VOYAGE TO DESTRUCTION: The Moroccan Letters of Alfred Chester. Introduction by Edward Field. Image courtesy of Spuyten Duyvil Press.

Laureled Westbeth poet Edward Field (a “West Village Original”) has released more collected works of a long-forgotten gay author: Voyage to Destruction: The Moroccan Letters of Alfred Chester.

By D. Silverman

These letters were written during 1963-65, when Chester had decamped Sullivan Street for adventure in Morocco after fatefully meeting Paul Bowles at a dinner party. Mostly addressed to Edward and other friends back in Greenwich Village, the letters are casual, descriptive, often bitchy, frequently funny, and cover everything from his domestic affairs—food, drugs, sex with his 20-year-old boyfriend (procured by Bowles upon arrival)—to vivid observations of Morocco, to literature. Did I mention drugs?—he writes about the drugs he takes, gossips about the Beats, hippies, expats, Burroughs, both of the Bowleses and the sex he has. Also Norman Mailer, Salinger, and Genet and sex and drugs.

Field’s prior Chester offerings are the short stories gathered in Head of a Sad Angel, literary essays in Looking for Genet, and The Man Who Would Marry Susan Sontag which provides biographical overview (hint: Chester is The Man). There’s also Cynthia Ozick’s essay, “Alfred Chester’s Wig.”

Chester’s fiction includes two stories in The New Yorker (available online): “A War on Salamis” (April 25, 1959), and “Beds and Boards” (March 10, 1962) set on Sullivan Street, and his experimental novel The Exquisite Corpse, composed in Tangier and discussed in the letters.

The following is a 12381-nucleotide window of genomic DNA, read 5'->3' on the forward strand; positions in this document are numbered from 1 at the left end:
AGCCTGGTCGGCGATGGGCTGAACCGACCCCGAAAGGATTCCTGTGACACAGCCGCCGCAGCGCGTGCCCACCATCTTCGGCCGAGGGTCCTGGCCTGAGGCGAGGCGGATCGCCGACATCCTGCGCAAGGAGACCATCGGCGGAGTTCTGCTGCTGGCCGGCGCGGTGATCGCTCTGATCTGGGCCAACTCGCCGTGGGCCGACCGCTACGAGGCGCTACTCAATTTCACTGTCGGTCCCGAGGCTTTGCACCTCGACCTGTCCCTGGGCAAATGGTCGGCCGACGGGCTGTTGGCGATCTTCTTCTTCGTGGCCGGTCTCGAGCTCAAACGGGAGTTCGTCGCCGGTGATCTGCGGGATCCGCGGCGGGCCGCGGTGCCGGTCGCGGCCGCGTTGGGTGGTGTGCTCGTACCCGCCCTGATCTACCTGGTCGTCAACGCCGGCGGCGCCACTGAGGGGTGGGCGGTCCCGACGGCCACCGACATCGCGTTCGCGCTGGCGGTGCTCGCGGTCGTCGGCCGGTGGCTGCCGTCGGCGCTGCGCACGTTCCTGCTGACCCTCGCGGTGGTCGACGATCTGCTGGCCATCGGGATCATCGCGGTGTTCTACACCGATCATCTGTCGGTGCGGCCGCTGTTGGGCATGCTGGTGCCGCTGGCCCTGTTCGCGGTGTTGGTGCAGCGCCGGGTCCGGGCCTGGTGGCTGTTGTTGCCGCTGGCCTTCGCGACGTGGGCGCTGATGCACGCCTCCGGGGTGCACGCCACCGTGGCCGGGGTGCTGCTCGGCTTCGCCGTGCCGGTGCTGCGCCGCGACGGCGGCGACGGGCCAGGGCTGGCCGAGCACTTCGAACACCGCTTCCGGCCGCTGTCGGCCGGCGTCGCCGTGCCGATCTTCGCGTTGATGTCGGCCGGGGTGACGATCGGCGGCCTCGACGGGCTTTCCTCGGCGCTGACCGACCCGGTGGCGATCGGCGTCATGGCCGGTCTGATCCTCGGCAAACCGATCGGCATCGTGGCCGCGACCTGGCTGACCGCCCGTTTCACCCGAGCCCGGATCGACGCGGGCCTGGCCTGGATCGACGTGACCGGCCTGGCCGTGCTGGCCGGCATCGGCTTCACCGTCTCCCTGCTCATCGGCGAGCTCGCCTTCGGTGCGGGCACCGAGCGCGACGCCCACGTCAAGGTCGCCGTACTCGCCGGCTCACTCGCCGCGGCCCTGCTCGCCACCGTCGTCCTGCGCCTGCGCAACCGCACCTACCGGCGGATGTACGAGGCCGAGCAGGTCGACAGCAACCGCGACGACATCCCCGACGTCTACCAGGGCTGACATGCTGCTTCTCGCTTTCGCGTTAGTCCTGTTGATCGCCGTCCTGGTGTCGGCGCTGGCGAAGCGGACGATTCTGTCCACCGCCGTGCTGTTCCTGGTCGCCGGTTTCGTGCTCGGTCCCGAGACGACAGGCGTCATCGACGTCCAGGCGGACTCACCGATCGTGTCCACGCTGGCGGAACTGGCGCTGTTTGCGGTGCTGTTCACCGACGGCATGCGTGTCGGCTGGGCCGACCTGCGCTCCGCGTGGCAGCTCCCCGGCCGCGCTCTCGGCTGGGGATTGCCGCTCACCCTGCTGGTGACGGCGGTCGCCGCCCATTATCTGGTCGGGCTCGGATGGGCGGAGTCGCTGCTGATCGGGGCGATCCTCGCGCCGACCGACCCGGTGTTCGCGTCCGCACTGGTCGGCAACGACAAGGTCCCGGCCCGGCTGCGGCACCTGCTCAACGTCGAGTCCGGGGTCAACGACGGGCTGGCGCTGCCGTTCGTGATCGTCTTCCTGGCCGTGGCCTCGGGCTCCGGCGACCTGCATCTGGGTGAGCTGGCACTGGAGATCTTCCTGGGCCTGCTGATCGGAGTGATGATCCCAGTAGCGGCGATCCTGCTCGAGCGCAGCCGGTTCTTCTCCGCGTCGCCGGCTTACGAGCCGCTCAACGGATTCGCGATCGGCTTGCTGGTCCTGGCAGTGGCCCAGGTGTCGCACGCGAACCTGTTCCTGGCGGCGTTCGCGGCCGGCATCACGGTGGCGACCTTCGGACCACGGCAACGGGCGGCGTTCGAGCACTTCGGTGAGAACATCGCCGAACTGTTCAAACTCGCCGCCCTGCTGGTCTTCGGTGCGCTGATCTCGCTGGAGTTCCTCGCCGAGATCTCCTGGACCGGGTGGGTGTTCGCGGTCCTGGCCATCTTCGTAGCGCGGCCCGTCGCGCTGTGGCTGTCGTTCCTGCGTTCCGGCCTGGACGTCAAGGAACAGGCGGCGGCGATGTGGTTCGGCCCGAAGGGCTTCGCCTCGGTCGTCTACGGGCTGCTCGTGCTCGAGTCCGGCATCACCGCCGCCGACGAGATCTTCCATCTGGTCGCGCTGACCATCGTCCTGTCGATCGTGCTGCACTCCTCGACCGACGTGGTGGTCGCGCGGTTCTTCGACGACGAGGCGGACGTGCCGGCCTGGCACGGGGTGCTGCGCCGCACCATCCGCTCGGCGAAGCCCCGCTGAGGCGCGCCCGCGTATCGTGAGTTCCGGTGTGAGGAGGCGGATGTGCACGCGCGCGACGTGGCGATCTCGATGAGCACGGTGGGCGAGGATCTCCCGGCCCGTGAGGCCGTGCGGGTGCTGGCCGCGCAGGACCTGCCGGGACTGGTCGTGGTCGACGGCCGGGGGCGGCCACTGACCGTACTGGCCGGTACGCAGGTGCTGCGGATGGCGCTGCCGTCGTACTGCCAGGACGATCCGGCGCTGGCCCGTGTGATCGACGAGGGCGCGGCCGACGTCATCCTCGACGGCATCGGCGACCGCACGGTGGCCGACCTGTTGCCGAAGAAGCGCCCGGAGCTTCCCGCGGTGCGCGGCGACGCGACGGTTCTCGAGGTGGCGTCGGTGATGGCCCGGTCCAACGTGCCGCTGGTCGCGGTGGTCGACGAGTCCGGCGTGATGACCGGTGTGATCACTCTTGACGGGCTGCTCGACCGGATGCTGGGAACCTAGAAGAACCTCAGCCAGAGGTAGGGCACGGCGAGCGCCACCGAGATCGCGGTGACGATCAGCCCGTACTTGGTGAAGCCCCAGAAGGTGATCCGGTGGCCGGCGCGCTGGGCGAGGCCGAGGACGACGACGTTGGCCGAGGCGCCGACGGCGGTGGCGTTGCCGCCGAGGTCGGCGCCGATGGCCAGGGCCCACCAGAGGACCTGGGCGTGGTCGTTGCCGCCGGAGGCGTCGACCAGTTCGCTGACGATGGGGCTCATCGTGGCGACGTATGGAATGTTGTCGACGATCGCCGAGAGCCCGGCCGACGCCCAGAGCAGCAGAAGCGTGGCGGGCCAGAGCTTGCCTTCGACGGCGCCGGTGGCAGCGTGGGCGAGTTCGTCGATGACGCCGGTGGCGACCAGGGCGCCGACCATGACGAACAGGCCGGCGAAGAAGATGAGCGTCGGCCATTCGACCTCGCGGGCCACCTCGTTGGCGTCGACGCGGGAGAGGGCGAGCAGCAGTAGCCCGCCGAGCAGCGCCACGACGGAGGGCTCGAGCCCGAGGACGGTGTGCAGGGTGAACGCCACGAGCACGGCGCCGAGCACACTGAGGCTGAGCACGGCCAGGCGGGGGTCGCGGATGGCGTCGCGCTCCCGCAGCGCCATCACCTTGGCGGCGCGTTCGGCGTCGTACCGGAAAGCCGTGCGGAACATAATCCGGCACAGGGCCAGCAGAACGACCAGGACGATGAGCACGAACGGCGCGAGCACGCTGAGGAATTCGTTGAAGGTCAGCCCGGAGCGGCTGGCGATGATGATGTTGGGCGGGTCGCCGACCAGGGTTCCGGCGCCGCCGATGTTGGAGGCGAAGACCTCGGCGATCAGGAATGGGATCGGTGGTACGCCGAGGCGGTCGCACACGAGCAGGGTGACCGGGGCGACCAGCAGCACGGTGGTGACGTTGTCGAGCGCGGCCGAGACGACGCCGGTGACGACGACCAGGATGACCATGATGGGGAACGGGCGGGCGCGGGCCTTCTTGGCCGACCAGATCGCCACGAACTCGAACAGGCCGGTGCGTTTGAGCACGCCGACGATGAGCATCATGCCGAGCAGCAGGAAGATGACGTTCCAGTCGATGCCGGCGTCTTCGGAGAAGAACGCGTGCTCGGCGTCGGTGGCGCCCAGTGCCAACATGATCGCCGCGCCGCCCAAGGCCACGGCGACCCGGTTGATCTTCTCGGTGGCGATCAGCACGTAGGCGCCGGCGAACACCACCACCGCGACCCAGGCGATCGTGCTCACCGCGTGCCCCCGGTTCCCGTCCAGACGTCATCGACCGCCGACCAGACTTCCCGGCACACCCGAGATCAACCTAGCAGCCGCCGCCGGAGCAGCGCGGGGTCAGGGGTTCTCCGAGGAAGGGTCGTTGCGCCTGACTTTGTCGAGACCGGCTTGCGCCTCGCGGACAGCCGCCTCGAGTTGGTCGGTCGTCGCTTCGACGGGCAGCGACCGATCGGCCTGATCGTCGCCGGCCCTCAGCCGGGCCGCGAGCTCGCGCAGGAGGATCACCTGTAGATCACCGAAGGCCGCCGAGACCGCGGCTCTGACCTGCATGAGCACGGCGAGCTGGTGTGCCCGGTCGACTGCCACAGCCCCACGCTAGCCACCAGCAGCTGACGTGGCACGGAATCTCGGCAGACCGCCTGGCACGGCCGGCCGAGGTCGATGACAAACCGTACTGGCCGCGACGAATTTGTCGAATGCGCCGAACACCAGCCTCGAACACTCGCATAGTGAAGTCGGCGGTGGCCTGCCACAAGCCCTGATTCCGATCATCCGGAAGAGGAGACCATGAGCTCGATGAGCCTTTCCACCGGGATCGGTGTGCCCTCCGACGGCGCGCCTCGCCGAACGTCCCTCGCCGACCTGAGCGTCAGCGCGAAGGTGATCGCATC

From Morocco, he corresponds about noteworthy people: primarily Paul and Jane Bowles, intermittently William Burroughs, beat writer/editor Irving Rosenthal, and avant-garde publisher Ira Cohen, with cameos by Taylor Mead, Allen Ginsberg, and Gore Vidal, walk-ons by Cecil Beaton, Edward Albee, May Swenson, and snide asides toward María Irene Fornés.

A morsel for Fornés fans—in her first play she based the character of Isidore (“an androgynous clown”) on Chester. Touché! (See letter, April 22, 1964)

The book also documents a tragicomic incident: through a scrim of kif smoke, we learn about a misguided attempt to out Paul Bowles (or extort money not to), resulting in a death threat, escalating to mayhem, and, like the plot of a well-crafted story presaging Chester’s eventual banishment from the garden, years of wandering the globe and subsequent death by overdose in 1971, alone and virtually unknown.

A clutch of letters at the end make for painful reading—beseeching Bowles, they chart the final years of Chester’s life and ruination. His despondent cries to reclaim the idyll of his first stay in Morocco are palpable, pleading, and ultimately illusory. Perhaps all of us harbor some Proustian remembrance of a lost time and place that we’d long to return to, even as we recognize it no longer, if ever, existed—for Chester that yearning was unendurable.

Susan Sontag gets special mention, for she and Alfred Chester were inextricably intertwined in the years when her literary star waxed bright while his was flaming out. They shared friends and inspired ideas, traded barbs, fought together, occasionally lodged together, perhaps slept together, and probably loathed each other through envy and self-recognition.

While Alfred was getting buzzed and buggered in Tangier, Susan published Notes on “Camp,” her now-renowned first piece in his former stomping ground, Partisan Review. (Afterwards, he hisses: “…What does Susan have to say about camp? I hate her.”)

Sontag and Chester corresponded during his Moroccan stay (she even visited him once, catastrophically), unfortunately none of their letters have been included; however, her name appears frequently among his dispatches to others, often in proximity to an expletive.

It’s hard to appreciate just how unique Chester’s voice, outrageous persona, Warholian wig, and defiantly open sexuality were for an aspiring literary figure in the pre-Stonewall decade.

Alfred Chester embodied Camp.


The Moroccan Letters of Alfred Chester

Introduction by Edward Field

378 pages

Spuyten Duyvil Press. $25

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